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Air New Zealand is looking for a squadron of "walking Wikipedias" to be concierges on long-haul flights.

People chosen for the new role, believed to be a world first, will help cabin crew handle passengers' travel questions and itinerary planning and, if necessary, will stay with passengers stranded at airports.

Air New Zealand hopes the 90 concierge jobs will "revolutionise" long-haul passengers' travel.

The airline's international manager, Ed Sims, said concierge duties could include escorting passengers to and from the aircraft, recommending "must-do" New Zealand activities to tourists, helping with onward bookings, supporting those affected by weather disruption or explaining the finer points of in-flight wine lists.

"I love the idea that these are inflight travel gurus," he said. "That's what I'm after for this role - a one-person Wikipedia."

Mr Sims said the only other airline he knew of that had an inflight service additional to traditional cabin crew was Virgin Atlantic, which carried masseurs.

"Clearly this is a very different proposition and a very different role."

The concierges would be trained in safety and emergency procedures, but would be distinct from cabin crew.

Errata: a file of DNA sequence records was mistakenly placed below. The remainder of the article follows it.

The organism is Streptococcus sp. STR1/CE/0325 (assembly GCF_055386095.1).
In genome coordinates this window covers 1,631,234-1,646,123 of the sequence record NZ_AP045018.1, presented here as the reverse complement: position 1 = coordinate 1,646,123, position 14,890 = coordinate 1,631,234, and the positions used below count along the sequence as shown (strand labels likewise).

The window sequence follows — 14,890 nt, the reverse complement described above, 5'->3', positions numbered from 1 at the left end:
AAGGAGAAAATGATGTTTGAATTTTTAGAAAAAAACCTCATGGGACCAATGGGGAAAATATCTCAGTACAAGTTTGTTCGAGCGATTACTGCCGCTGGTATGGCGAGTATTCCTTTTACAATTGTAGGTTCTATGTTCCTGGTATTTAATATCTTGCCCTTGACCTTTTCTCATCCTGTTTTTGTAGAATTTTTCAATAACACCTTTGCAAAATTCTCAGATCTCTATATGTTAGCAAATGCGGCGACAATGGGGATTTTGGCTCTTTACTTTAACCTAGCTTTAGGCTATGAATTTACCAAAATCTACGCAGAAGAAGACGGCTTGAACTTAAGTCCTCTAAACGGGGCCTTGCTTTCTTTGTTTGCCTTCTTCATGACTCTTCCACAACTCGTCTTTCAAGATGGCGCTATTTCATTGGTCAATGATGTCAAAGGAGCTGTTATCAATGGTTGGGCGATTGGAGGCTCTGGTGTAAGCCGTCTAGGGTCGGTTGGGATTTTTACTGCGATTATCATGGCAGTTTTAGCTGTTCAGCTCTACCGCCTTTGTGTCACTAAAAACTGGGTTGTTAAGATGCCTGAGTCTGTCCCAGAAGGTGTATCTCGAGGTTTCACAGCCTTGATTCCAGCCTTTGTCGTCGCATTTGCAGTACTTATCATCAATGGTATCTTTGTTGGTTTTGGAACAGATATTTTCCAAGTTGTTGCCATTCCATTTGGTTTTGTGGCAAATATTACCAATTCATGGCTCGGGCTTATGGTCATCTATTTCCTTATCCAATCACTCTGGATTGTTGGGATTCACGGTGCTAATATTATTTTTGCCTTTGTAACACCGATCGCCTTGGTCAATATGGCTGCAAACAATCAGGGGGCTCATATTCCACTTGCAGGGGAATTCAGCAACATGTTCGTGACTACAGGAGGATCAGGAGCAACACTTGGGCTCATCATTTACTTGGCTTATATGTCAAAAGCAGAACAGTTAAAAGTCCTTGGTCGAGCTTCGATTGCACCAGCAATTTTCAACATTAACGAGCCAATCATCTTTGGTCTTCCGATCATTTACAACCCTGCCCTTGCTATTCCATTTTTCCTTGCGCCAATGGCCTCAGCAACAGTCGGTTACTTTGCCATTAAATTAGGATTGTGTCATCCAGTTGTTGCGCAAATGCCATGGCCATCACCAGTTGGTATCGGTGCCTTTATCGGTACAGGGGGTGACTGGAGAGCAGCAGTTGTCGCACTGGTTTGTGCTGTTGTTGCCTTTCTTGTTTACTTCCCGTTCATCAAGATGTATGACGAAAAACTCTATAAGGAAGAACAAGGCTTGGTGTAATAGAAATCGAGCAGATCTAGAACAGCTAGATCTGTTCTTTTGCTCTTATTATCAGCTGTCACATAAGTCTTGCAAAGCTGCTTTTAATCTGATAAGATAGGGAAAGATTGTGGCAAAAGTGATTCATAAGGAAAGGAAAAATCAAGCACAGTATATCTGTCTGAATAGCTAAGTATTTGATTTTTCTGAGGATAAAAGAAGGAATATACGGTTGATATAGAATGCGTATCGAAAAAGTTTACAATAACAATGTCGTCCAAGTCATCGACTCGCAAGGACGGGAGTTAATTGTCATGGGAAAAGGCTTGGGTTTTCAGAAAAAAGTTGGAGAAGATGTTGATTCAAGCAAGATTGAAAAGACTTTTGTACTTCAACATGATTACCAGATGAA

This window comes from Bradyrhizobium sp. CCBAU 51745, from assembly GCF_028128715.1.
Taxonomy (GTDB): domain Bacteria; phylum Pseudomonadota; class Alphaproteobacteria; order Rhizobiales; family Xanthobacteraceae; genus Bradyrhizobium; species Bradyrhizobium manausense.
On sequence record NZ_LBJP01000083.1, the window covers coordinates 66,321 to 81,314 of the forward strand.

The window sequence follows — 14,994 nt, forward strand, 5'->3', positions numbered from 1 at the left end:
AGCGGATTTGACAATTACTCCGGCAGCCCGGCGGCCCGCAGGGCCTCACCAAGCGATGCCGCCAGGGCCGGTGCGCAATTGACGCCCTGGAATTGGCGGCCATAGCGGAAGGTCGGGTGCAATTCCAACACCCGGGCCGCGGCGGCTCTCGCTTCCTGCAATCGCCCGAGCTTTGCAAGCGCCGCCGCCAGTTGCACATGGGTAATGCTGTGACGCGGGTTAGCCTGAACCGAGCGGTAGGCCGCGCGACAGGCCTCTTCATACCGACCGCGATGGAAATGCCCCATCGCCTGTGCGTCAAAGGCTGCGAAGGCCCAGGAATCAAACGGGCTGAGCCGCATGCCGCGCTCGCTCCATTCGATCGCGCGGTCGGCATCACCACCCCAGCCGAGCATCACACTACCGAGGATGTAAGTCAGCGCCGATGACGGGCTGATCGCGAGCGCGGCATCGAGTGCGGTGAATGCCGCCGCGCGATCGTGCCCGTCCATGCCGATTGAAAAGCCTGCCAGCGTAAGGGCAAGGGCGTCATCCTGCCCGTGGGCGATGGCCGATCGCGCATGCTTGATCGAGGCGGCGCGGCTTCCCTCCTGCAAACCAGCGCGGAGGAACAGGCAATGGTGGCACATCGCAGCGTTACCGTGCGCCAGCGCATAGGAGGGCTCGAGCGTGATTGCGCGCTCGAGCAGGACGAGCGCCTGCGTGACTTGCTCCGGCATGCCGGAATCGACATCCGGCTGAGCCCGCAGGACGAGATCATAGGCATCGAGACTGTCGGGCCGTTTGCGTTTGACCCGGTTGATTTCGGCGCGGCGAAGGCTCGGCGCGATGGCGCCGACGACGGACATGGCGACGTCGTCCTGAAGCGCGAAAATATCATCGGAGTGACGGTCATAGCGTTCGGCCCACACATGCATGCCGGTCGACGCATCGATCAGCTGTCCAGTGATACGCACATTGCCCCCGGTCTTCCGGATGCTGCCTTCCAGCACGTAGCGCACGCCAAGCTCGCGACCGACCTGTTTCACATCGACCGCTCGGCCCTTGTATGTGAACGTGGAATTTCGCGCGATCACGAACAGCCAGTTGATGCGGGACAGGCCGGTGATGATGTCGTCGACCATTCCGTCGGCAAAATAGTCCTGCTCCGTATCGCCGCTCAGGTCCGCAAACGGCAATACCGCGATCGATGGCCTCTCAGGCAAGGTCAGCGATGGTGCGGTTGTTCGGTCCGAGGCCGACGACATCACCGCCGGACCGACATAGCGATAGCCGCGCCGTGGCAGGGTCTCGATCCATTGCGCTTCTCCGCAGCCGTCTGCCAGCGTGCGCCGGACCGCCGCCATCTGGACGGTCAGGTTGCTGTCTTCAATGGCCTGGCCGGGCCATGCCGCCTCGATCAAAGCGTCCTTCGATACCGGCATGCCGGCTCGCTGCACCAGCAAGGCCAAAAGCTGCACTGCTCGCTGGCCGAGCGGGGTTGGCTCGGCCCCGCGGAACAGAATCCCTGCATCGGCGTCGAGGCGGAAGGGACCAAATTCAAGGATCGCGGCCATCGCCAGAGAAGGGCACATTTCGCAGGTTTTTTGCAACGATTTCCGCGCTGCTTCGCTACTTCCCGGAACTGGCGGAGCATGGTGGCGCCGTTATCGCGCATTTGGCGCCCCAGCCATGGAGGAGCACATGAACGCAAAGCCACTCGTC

Full Boeing 747s carry 386 passengers, and the idea for the concierge role came from cabin crew who said they were too busy to answer in-flight questions.

"The fact our planes are so full has been a major driver," said Mr Sims. "Because our crew are so fully engaged in delivering service to full flights, we need to have someone who stands apart."

Passenger numbers on Air New Zealand's long-haul routes was up 28 per cent in October on the same time a year ago, largely because of new services to London via Hong Kong, and to Shanghai, introduced in November last year.

Mr Sims said he did not expect fares to rise as a result of the addition of a new crew member.

Boeing 747 flights have 14 cabin crew, long-haul Boeing 767-300 flights have eight and Boeing 777s have 10.

Mr Sims said that offering extra services, rather than gadgets, was one way of making Air NZ stand out from its competitors.

"This is a better way of ensuring customer loyalty ... than simply to improve on a product like the lie-flat bed."

Concierges would be available to all passengers.

The Flight Attendants and Related Trades Association said the move was positive.

"This could give flight attendants another opportunity to develop their careers," secretary Heather Stanley said.

The new service will start in April, and the first international services to have concierges on board are expected to include those between Auckland and Los Angeles, San Francisco, Vancouver and Hong Kong.